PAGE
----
Perhaps the leading anti-Trump Bush alumnus is George W. Bush’s former speechwriter David Frum. He now reports for The Atlantic, the site that sprung the disputed story at election time about how Mr. Trump supposedly said something insulting about D-Day veterans that everyone around Mr. Bush denies.
That’s a liberal theme these days. Democracy is over unless you do what we say, which involves packing the Supreme Court, bringing in more Democrat-leaning territories to join the union, taking over state elections and fortifying the Justice Department to go after Mr. Biden’s detractors — whom DOJ calls “domestic terrorists.”
Mr. Bush’s former CIA director, retired Gen. Michael Hayden, tweeted the starkest criticism.
Gen. Hayden likened Mr. Trump’s southern border crackdown to Nazi death camps. He posted a photo of one of Hitler’s industrial mass-death sites. He said he drew on the horrible image because he disagreed with the administration separating border-jumping children from families.
(The media showed photos of “kids in cages” that were actually from 2014 under former President Barack Obama.)
Former FBI Director James B. Comey was Mr. Bush’s deputy attorney general. Later Mr. Obama appointed him FBI director, just in time for Mr. Trump. Mr. Comey liked the dossier and put the entire Trump campaign under investigation, he announced in March 2017 at a House hearing in Mr. Trump’s second month in office.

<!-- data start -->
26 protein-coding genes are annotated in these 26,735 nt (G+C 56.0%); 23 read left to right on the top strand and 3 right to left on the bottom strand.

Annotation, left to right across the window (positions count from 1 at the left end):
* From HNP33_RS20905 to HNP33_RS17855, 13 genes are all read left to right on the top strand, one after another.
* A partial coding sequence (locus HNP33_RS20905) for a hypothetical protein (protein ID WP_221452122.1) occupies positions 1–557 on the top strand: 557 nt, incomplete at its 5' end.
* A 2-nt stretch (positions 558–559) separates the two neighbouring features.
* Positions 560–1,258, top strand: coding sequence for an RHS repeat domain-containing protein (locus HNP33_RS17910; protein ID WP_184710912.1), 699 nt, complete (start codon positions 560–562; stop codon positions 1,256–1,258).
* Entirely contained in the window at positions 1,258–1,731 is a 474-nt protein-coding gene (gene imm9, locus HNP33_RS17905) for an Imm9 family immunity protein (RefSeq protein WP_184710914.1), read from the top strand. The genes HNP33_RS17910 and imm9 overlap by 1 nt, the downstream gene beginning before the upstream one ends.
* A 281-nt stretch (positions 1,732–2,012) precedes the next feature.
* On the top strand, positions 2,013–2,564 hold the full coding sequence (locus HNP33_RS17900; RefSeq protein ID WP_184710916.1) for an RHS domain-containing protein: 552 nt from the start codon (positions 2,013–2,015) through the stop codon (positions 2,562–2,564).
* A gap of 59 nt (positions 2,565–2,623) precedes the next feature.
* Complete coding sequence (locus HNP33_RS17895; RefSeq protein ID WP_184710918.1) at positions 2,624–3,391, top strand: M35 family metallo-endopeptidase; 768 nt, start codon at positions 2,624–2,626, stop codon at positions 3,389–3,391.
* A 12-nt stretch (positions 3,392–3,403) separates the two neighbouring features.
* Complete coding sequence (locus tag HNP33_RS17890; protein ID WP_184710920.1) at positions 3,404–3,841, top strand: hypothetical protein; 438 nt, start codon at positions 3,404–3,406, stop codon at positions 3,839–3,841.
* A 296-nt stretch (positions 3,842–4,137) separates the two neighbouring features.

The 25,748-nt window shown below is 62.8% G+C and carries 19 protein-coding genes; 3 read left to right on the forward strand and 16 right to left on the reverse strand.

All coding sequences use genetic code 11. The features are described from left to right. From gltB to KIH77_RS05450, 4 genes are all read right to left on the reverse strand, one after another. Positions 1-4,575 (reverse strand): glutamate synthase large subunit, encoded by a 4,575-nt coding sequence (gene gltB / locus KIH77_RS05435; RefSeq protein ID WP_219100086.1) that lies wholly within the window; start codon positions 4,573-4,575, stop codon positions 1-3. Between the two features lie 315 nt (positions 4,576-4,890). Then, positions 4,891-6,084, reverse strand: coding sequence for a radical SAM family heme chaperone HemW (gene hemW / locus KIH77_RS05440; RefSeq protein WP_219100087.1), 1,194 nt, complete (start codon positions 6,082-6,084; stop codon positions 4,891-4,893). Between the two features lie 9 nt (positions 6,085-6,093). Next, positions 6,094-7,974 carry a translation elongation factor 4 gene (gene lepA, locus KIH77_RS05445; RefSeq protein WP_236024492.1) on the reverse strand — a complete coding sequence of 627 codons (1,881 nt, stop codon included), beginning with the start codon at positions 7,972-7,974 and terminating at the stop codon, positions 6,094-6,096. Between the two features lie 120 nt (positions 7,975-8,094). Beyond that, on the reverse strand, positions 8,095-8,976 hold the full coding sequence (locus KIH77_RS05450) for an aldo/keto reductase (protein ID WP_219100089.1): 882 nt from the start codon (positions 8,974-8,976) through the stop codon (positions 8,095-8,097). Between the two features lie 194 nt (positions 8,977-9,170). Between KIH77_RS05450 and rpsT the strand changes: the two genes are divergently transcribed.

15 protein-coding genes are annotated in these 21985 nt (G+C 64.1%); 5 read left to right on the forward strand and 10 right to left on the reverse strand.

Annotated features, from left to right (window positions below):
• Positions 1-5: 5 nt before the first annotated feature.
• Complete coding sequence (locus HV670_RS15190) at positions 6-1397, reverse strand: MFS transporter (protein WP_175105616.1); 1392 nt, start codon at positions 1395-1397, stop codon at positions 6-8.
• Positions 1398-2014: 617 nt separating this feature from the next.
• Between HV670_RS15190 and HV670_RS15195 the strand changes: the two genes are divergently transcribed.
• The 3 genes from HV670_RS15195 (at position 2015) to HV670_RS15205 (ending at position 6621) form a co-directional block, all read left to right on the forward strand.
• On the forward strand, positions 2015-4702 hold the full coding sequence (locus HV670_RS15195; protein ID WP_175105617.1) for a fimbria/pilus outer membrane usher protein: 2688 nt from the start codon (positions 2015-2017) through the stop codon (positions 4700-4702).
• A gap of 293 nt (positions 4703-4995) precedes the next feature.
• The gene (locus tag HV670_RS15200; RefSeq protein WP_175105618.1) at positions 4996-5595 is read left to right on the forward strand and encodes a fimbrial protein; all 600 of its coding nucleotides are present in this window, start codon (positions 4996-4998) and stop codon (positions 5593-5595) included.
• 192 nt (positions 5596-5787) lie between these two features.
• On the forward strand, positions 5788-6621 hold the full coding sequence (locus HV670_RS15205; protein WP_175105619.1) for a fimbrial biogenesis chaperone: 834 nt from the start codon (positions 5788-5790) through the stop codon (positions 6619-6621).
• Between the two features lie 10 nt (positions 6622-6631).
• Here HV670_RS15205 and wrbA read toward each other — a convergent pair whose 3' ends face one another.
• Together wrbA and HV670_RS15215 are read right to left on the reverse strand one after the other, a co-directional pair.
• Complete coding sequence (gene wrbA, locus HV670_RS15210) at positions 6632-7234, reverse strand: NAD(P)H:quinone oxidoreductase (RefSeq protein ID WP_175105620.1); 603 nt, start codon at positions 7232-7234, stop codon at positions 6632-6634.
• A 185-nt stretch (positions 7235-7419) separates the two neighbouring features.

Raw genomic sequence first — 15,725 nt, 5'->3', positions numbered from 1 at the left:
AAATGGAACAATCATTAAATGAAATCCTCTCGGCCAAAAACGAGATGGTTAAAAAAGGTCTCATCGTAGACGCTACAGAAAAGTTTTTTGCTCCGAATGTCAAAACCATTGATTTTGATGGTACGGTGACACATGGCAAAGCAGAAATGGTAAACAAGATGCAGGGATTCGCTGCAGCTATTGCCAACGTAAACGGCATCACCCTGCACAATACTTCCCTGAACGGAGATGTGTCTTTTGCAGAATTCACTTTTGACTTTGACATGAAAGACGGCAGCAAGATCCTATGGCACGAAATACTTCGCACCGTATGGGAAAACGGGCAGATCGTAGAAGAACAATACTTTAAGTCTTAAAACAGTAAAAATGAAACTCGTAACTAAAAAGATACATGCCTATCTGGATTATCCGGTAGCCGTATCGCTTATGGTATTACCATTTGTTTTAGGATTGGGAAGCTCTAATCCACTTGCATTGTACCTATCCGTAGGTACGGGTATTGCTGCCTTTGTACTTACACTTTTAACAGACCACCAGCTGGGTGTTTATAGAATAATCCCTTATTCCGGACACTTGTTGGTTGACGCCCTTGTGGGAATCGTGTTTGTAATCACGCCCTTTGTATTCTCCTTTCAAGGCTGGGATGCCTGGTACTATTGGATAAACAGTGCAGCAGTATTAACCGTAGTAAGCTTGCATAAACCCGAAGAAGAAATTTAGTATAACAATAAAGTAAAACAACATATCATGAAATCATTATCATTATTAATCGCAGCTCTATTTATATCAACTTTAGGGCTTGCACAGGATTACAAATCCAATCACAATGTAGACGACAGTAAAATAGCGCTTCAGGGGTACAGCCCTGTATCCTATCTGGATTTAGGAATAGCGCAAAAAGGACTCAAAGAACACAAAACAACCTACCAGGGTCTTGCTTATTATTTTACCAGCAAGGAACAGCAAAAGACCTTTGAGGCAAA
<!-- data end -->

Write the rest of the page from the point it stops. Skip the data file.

Mr. Comey’s successor at the FBI is Christopher A. Wray. He, too, served as a Bush appointee at Justice. As FBI director, he has testified that Antifa, which the mayor of Portland says is trying to destroy his city, is just an idea.
Under Mr. Wray’s watch in 2017, the FBI told Republican targets of attempted mass murder of them by a Sen. Bernie Sanders’ supporter that the episode was simply “suicide by cop.” Two years later, under Republican pressure, Mr. Wray changed the classification to “domestic terrorism.”
Nicolle Wallace was Jeb Bush’s press secretary in Florida and later joined his brother’s White House staff, rising to the senior post of communications director.
Her communication these days is as an MSNBC anchor where she regularly spewed anti-Trump analysis. In April 2020, she talked of a COVID-19 “silver lining” because it supposedly exposed Mr. Trump’s previous three years in office. (Mr. Biden has seen more COVID-19 American deaths in his first year than did Mr. Trump in all of 2020.)
The book “A Warning” by former Department of Homeland Security chief of staff Miles Taylor (as Anonymous) struck gold.
To sell the book to a publisher, the press and the public, Mr. Taylor relied on a PR firm called Javelin. It was founded by two George W. Bush-era operators, Matt Latimer, former White House speechwriter, and Keith Urbahn, a Pentagon aide to Donald Rumsfeld.
J.D. Gordon, a former Trump national security adviser, told me, “Some Bush Republicans have fallen into the trap of bashing Trump so harshly over things proven false or misleading, they become persona non grata to both the political right and ultimately the left, which just enjoys the spectacle.”
We know what’s coming next if Republicans take the House. There will be a special committee to investigate the Russian-sourced dossier and how Mrs. Pelosi, Mr. Schiff and other liberals brandished it to try to destroy Trump and democracy at the same time. That will require requests for texts and phone records. I can already hear the screaming.
• Rowan Scarborough is a columnist with The Washington Times.